Axioms for Life – Part One

“Finally, brethren, whatever things are true, whatever things are noble, whatever things are just, whatever things are pure, whatever things are lovely, whatever things are of good report, if there is any virtue and if there is anything praiseworthy—meditate on these things.” (Phillipians 4: 8)

An axiom is a proposition regarded as self-evidently true. This and subsequent posts will be devoted to consideration of some axioms.

In all of life there are certain actions that will result in predictable results. The same is true in the spiritual realm.

It is still true —
We reap what we sow.
We reap later than we sow.
We reap more than we sow.

The person who is guided by God’s GPS is certain to reach His intended goal. Chisel these in the marble of your memory.

Have an invisible means of support. Though there are times we may seem to be alone, we are not. On Christmas Eve 1944, Martin Niemoeller was in the Nazi prisoner of war camp Dachau. Amid the horror he wrote:

“We are not alone amidst the horror of these years, cut off though we are from the outside world. We are in the Hands of God. . . He is with us in this dismal and lonely place to hold and comfort us and keep hope alive in our hearts.”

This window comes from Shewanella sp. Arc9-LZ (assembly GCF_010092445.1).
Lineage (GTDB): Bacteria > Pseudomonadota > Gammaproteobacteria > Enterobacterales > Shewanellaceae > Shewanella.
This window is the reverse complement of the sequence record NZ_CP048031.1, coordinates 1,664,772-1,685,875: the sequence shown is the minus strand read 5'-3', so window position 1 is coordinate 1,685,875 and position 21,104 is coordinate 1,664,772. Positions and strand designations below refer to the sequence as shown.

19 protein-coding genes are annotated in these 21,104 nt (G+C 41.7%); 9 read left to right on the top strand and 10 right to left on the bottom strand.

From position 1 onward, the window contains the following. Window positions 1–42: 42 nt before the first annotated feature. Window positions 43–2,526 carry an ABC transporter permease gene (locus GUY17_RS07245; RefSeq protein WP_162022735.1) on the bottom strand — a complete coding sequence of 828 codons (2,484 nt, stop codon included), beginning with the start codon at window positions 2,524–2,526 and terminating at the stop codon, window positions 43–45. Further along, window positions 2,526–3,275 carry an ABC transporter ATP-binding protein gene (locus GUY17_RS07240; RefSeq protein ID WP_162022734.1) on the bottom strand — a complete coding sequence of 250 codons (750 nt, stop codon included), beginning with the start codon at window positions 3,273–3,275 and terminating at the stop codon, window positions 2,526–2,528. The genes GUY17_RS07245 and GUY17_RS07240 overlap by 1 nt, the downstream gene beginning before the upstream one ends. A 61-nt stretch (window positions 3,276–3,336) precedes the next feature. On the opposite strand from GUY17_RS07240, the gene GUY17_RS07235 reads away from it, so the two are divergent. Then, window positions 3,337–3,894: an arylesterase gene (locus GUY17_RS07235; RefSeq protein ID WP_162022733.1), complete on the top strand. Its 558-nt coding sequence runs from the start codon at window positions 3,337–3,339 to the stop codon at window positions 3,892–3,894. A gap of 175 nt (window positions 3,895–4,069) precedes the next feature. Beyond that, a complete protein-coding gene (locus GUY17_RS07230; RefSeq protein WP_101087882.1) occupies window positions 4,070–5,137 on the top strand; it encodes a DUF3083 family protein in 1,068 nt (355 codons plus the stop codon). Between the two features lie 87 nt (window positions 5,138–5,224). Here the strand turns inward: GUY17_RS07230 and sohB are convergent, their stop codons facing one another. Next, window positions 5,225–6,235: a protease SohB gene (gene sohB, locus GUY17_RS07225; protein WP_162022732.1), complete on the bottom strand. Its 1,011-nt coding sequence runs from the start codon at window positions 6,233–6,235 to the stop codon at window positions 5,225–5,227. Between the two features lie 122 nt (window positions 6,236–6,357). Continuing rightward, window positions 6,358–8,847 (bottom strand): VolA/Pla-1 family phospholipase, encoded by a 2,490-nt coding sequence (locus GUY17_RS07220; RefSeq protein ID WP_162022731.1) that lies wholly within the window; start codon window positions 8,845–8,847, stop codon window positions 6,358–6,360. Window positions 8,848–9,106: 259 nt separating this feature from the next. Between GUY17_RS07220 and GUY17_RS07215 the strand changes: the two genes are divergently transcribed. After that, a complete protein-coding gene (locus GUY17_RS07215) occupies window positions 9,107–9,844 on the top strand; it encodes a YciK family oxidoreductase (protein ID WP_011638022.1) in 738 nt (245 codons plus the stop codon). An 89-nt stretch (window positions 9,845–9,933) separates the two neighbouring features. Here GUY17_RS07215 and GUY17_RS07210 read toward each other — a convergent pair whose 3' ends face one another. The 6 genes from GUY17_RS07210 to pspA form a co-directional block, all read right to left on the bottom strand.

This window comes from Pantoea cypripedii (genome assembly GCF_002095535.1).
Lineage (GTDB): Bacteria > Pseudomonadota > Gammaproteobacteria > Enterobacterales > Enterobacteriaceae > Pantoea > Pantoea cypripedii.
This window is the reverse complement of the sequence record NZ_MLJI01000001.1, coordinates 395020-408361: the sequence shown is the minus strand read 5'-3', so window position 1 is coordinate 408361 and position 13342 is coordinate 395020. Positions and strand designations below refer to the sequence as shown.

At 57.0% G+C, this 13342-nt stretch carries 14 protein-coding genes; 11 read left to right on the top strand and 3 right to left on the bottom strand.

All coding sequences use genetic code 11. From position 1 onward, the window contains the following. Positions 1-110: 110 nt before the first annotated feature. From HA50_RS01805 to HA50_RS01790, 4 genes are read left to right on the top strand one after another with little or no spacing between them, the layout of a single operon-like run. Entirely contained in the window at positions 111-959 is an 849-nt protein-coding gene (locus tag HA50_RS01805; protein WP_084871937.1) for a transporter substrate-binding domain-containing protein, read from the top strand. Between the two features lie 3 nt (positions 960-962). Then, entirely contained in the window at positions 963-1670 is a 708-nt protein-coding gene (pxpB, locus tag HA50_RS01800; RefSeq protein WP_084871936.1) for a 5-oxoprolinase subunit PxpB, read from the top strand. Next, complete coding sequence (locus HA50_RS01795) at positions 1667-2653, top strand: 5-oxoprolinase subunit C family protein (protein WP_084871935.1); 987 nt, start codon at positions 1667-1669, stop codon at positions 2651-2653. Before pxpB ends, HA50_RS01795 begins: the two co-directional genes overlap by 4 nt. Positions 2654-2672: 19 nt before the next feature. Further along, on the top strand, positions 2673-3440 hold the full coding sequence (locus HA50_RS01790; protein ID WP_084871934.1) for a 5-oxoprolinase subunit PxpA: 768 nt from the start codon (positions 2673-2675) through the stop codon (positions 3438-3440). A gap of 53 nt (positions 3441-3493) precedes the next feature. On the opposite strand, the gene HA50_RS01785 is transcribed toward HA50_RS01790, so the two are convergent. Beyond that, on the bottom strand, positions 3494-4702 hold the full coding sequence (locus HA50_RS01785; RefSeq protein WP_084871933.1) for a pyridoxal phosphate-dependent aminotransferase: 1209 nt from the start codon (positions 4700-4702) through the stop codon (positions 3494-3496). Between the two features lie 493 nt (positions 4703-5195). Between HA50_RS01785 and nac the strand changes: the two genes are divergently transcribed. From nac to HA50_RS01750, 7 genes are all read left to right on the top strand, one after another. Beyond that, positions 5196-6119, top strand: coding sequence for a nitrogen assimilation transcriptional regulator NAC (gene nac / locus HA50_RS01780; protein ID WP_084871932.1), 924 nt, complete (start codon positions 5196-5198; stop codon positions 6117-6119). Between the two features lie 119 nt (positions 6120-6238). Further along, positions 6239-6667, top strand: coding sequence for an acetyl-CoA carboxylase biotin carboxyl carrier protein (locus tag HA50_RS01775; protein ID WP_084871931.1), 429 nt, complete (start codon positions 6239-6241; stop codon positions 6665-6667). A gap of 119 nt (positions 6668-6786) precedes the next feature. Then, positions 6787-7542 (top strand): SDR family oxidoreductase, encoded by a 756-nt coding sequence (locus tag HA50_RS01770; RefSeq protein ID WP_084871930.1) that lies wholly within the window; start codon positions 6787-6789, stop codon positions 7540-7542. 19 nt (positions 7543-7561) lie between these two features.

Friends may forsake us. Circumstances may plot against us. Hope may be faint, but we are never alone in our hour of need. Some see only a hopeless end. The Christian sees endless hope.

Feeling is one antenna. Faith is another stronger and better tuned one. Tune it to hear Jesus say, “I will never leave you.” That is a forever never.

God is a merciful God. There are many things that are difficult to understand in life, many puzzles that seem to have no solution. Riddles without answers abound in life. The loose end of some of life’s knottiest problems seems to reveal God’s mercy.

Governor Bradford of the struggling Plymouth Colony penned these words in his darkest hour: “Our fathers came over this ocean and were ready to perish in this wilderness but they cried out unto thee Lord and He heard their voices and had mercy on them in their adversities. Let us, therefore, praise Him because He is good and His mercies endure forever.”

Even when times aren’t good, God is, it is part of His unchanging nature.

The immediacy of God’s mercy is revealed in this couplet describing a rider thrown from his horse: 

“Between the saddle and the ground mercy sought and mercy found.”

Scripture reassures us of God’s enduring grace.

“Through the Lord’s mercies we are not consumed, Because His compassions fail not. They are new every morning; Great is Your faithfulness. ‘The Lord is my portion,’ says my soul, ‘Therefore I hope in Him!’” (Lamentations 3:22-24)